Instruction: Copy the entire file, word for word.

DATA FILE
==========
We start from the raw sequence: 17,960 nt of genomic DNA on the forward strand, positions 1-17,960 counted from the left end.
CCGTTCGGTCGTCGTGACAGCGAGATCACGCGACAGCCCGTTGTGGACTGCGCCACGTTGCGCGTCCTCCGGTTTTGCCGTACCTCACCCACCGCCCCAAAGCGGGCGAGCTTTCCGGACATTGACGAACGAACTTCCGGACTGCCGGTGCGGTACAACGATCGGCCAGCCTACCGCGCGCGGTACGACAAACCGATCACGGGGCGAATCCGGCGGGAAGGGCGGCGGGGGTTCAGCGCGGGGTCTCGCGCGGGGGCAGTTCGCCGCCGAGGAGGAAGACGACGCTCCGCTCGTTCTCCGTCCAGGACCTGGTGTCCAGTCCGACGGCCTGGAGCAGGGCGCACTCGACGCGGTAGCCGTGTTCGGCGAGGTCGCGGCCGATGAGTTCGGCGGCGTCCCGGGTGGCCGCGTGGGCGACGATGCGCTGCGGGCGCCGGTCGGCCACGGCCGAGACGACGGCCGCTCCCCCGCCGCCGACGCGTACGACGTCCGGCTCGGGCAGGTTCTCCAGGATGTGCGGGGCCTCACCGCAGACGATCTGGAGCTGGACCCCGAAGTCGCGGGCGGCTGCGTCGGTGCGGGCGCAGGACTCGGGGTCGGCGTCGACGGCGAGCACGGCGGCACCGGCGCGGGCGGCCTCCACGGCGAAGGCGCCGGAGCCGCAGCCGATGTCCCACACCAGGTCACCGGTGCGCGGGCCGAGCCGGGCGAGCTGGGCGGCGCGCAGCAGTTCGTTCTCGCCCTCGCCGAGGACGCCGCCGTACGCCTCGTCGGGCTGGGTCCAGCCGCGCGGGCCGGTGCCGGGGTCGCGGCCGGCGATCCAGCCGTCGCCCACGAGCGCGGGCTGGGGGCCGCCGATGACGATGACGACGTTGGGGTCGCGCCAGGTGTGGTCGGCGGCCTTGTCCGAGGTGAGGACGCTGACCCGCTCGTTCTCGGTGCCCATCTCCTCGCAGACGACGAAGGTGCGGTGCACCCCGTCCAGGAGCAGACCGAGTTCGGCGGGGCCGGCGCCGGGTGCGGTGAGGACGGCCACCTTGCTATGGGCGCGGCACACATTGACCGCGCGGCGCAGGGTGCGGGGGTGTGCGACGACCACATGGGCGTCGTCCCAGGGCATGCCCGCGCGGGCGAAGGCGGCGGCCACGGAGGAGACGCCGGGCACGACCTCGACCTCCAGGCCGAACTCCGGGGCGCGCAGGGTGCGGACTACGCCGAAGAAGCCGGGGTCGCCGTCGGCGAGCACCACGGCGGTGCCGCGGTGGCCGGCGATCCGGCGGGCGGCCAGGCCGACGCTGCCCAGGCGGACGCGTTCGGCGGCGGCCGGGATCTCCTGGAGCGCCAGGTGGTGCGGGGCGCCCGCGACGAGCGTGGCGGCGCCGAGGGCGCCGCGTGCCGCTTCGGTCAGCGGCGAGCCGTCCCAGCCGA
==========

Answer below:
We start from the raw sequence: 17,960 nt of genomic DNA on the forward strand, positions 1-17,960 counted from the left end.
CCGTTCGGTCGTCGTGACAGCGAGATCACGCGACAGCCCGTTGTGGACTGCGCCACGTTGCGCGTCCTCCGGTTTTGCCGTACCTCACCCACCGCCCCAAAGCGGGCGAGCTTTCCGGACATTGACGAACGAACTTCCGGACTGCCGGTGCGGTACAACGATCGGCCAGCCTACCGCGCGCGGTACGACAAACCGATCACGGGGCGAATCCGGCGGGAAGGGCGGCGGGGGTTCAGCGCGGGGTCTCGCGCGGGGGCAGTTCGCCGCCGAGGAGGAAGACGACGCTCCGCTCGTTCTCCGTCCAGGACCTGGTGTCCAGTCCGACGGCCTGGAGCAGGGCGCACTCGACGCGGTAGCCGTGTTCGGCGAGGTCGCGGCCGATGAGTTCGGCGGCGTCCCGGGTGGCCGCGTGGGCGACGATGCGCTGCGGGCGCCGGTCGGCCACGGCCGAGACGACGGCCGCTCCCCCGCCGCCGACGCGTACGACGTCCGGCTCGGGCAGGTTCTCCAGGATGTGCGGGGCCTCACCGCAGACGATCTGGAGCTGGACCCCGAAGTCGCGGGCGGCTGCGTCGGTGCGGGCGCAGGACTCGGGGTCGGCGTCGACGGCGAGCACGGCGGCACCGGCGCGGGCGGCCTCCACGGCGAAGGCGCCGGAGCCGCAGCCGATGTCCCACACCAGGTCACCGGTGCGCGGGCCGAGCCGGGCGAGCTGGGCGGCGCGCAGCAGTTCGTTCTCGCCCTCGCCGAGGACGCCGCCGTACGCCTCGTCGGGCTGGGTCCAGCCGCGCGGGCCGGTGCCGGGGTCGCGGCCGGCGATCCAGCCGTCGCCCACGAGCGCGGGCTGGGGGCCGCCGATGACGATGACGACGTTGGGGTCGCGCCAGGTGTGGTCGGCGGCCTTGTCCGAGGTGAGGACGCTGACCCGCTCGTTCTCGGTGCCCATCTCCTCGCAGACGACGAAGGTGCGGTGCACCCCGTCCAGGAGCAGACCGAGTTCGGCGGGGCCGGCGCCGGGTGCGGTGAGGACGGCCACCTTGCTATGGGCGCGGCACACATTGACCGCGCGGCGCAGGGTGCGGGGGTGTGCGACGACCACATGGGCGTCGTCCCAGGGCATGCCCGCGCGGGCGAAGGCGGCGGCCACGGAGGAGACGCCGGGCACGACCTCGACCTCCAGGCCGAACTCCGGGGCGCGCAGGGTGCGGACTACGCCGAAGAAGCCGGGGTCGCCGTCGGCGAGCACCACGGCGGTGCCGCGGTGGCCGGCGATCCGGCGGGCGGCCAGGCCGACGCTGCCCAGGCGGACGCGTTCGGCGGCGGCCGGGATCTCCTGGAGCGCCAGGTGGTGCGGGGCGCCCGCGACGAGCGTGGCGGCGCCGAGGGCGCCGCGTGCCGCTTCGGTCAGCGGCGAGCCGTCCCAGCCGA